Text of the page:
April 4th, 2014 found me on the edge of my seat listening to Randy Komisar, a serial entrepreneur and partner at Kleiner Perkins Caufield Byers. He talked about entrepreneurship, venture capital, and other current trends and aspects in the market.
Over the past couple decades, Sand Hill Road has built the foundation for the Silicon Valley we know today, providing the financial footing for companies like Apple, Google, and Facebook to change the world and making millionaires appear all over the silicon valley. Growing up not twenty minutes away from where all of this history took place, BrightEyes 2014 provided me not only with an opportunity to learn more about the venture capital and technology space, but also my own hometown.
“There is no straight line from idea to success.” – Randy Komisar (tweet that)
Listening to Randy was surreal. Every word he spoke was a piece of candy, inspiring and exciting the kid inside of me. Never would I have expected to be sitting in a historical venture capital firm at the age of 19, personally asking questions and interacting with a venture capitalist.
BrightEyes 2014 is a study tour that gives students an opportunity to learn about the tech and VC space in a very practical way by flying students out to the heart of the industry to meet and interact with the very people at the forefront of these industries. Run by Tiffany Stone, a 2012 UCSD grad, this study tour provided a huge supplement and a great deal of inspiration for my own education.
BrightEyes gave me the opportunity to interact with the people behind companies such as Boost VC, Nexgate, Lyft, Bitpay, AirBnB, Quixey, Andreessen Horowitz, Yahoo, Kleiner Perkins, Nest, Facebook, Sierra Ventures, Dorm Room Fund, and Amazon.
The first day started with a meeting with Adam Draper and Brayton Williams, the leaders behind Boost VC. We walked into a building with a gutted Tesla Model S turned into a desk, and walked down the stairs into a small conference room where we plopped down on beanbags.
We talked about many things, but among them included conversations about Bitcoin, where it currently is and where it’s headed. The conversation offered a pretty good case for the future of bitcoin, and made me reconsider cryptocurrencies as a whole. Maybe it’s onto something.
Either way, all the talk about upcoming disruptive ideas really struck a chord in me. It made me wonder not only about what the future is going to look like, but how I would take place in the whole orchestration of these evolving industries. AirBnB showed us the evolution of the hospitality industry, Lyft showed us the evolution of the transportation industry, Facebook showed us the evolution of social industries, etc etc.
For those of you who have known me or read my blog for a while, you’ll know that education is a big thing on my mind, and that I’m always thinking about ways to build a better system of learning that empowers people to truly reach their potential. Meeting all of these entrepreneurs has helped me reignite my passion for learning and education, but has also given me ideas on how to practically make a difference in the world that we live in. Just because the education space has historically been a very difficult market to bring change to doesn’t mean that I’m not going to give it everything that I’ve got.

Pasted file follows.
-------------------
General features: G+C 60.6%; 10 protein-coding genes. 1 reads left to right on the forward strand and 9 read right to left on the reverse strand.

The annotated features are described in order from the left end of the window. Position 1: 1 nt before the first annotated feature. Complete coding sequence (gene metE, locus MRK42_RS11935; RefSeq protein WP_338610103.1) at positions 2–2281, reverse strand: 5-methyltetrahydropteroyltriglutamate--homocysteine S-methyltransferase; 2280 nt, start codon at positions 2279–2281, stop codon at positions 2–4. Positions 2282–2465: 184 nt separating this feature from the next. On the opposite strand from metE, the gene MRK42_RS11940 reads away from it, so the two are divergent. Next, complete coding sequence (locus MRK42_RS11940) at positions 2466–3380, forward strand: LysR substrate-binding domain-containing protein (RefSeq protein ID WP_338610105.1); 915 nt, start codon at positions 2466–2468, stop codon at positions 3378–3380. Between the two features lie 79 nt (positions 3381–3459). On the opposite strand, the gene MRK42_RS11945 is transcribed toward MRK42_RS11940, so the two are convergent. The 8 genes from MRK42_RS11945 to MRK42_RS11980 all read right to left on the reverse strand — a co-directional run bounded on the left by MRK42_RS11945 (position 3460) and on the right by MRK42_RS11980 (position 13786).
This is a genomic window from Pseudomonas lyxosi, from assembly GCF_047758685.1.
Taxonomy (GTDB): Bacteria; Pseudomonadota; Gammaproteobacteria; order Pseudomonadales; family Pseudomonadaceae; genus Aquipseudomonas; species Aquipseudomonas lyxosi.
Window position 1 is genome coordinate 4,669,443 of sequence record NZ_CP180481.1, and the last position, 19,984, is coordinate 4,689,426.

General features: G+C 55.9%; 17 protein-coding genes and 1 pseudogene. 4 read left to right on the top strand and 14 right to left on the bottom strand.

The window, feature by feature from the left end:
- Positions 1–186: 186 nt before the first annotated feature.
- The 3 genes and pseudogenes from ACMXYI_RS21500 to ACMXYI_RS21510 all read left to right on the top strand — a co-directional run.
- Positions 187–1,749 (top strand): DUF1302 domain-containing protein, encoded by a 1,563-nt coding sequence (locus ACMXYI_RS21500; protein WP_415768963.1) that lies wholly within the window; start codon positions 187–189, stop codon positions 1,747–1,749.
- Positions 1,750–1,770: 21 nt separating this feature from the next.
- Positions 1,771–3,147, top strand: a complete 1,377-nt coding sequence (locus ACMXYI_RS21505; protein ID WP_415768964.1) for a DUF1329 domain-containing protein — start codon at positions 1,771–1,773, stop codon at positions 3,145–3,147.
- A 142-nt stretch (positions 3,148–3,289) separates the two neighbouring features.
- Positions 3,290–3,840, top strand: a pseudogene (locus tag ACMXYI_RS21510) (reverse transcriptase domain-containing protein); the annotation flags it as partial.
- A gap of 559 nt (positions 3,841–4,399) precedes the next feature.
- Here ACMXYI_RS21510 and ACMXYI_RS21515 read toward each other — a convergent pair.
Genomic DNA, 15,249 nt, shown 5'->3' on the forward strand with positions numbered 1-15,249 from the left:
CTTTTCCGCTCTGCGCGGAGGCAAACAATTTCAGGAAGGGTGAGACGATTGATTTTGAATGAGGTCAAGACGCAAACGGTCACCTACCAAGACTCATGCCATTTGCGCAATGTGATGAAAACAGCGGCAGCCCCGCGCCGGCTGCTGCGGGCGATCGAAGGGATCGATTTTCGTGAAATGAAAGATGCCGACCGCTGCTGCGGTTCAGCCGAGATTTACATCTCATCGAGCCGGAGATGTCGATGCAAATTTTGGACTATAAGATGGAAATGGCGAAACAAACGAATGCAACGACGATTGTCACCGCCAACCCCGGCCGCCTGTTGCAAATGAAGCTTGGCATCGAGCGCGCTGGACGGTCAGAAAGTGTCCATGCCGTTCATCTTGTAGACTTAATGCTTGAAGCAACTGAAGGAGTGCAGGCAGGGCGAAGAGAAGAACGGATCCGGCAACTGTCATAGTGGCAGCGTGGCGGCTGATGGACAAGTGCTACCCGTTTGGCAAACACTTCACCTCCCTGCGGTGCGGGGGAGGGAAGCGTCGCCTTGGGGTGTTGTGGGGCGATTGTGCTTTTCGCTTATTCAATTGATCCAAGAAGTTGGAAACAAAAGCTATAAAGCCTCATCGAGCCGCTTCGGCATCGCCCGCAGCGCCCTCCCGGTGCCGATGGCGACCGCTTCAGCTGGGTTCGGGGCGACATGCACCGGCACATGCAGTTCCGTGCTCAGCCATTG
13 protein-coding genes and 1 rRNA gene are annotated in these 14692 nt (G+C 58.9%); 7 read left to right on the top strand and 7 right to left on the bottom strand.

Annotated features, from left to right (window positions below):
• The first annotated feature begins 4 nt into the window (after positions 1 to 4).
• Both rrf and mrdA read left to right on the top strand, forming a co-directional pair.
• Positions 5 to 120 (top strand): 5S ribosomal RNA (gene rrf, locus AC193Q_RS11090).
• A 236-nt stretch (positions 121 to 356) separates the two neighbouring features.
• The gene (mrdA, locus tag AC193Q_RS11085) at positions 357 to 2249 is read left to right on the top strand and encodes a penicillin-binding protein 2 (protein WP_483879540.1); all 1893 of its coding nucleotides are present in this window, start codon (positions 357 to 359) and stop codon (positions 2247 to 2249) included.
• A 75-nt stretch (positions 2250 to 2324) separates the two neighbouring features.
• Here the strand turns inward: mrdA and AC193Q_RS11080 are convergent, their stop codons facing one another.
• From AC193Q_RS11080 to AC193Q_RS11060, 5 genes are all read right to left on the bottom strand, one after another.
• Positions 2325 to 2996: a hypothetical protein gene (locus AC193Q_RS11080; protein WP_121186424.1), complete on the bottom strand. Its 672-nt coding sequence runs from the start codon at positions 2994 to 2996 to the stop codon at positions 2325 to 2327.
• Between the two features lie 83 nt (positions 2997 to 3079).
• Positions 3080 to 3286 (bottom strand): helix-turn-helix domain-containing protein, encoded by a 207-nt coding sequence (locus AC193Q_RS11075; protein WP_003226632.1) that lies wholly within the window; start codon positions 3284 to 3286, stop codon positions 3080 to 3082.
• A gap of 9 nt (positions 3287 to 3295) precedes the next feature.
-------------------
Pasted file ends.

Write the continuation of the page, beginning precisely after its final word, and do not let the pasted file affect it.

The entire trip, from dawn to dusk, was full of conversations about building companies, developing teams, and changing the world. We had the privilege of staying at a home listed on AirBnB called Village Looky run by a very hospitable and smart entrepreneur Heigo Paartalu. Everywhere from meetings with companies to in between transportation time to meals to our stay at Villa Looky, the conversations were all nothing short of eye opening and inspiring.
One common thread that came up repeatedly when talking about the characteristics of a successful entrepreneurs and companies, was idea of “scrappiness”. Scrappiness is essentially the grit, tenacity, and endurance an individual gives to the work that they do. Scrappy people take big risks because they know exactly what they care about and exactly what they believe in.
While driving on the way to a meeting at Stanford on a perfect California day, Tiffany said “I want you to know yourself”, speaking it as if it was the secret that would make me successful.
Suddenly, it all made sense. The most powerful thing I would get out of all the interactions on this trip wasn’t answers to specific industry problems or forecasts, but a chance to build my personal network and get to know and understand myself. It was a chance to have conversations to understand my passions, my strengths, and my weaknesses. It was a chance to learn how to communicate different aspects of who I am in different situations.
And in a strange but practical way, BrightEyes was the missing piece that I had been longing for in my educational experience. It was a study tour that helped give much more context behind the things that I am learning in school, and more vision for my education. Every student should be given the chance to interact and network with people in industries.
The most powerful thing I would get out of all the interactions on this trip wasn’t answers to specific industry problems or forecasts, but a chance to build my personal network and get to know and understand myself.
Thanks BrightEyes for the amazing life-changing experience!